In the studio, I mix my oil colors on a glass palette. It’s smooth and easy to mush the paint around on, and it’s easy to clean. But there is something about scraping the palette off when I’m done that I avoid. Not the mixed colors – those get mixed together, making a nice neutral for the next day’s work. It’s the dollops of cadmium yellow, alizarin crimson, cobalt blue that have yet to be mixed that I have a hard time disposing of.
At the end of a session, I cover all my color potions on the palette with plastic wrap. I always truly expect to come back the next morning … but many days, something else takes priority. Like the photography half of my business: a magazine’s deadline, or photo orders that need to be delivered, or something. When I’m closing up the painting studio for the evening, my brain won’t let me believe that it might be days on end before I’m standing in front of the easel again!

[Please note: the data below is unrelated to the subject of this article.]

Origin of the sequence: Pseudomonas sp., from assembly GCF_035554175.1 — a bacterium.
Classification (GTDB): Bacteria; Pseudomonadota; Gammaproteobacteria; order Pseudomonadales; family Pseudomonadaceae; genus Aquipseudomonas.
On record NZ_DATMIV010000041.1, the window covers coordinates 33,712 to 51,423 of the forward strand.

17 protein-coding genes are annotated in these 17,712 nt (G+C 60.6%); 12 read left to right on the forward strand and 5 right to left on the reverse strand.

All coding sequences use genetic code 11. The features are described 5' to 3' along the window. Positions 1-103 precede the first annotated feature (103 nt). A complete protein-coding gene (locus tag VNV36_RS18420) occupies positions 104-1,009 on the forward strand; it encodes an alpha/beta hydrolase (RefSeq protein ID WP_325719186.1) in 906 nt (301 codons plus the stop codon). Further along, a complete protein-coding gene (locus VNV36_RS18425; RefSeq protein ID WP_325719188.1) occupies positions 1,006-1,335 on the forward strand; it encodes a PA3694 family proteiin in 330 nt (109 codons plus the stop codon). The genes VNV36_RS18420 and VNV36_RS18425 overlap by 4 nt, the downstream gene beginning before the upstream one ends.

When I finally do escape the confines of my computer chair and step into the painting studio again, this leaves me to begin my next painting session with the task of cleaning the dried paint off my palette. Out come the glass scraper, mineral spirits, paper towels…. In a way, it’s a mental transition space, a ritual few moments when I can clear my brain of everything outside the studio.
So maybe it’s not a bad thing after all!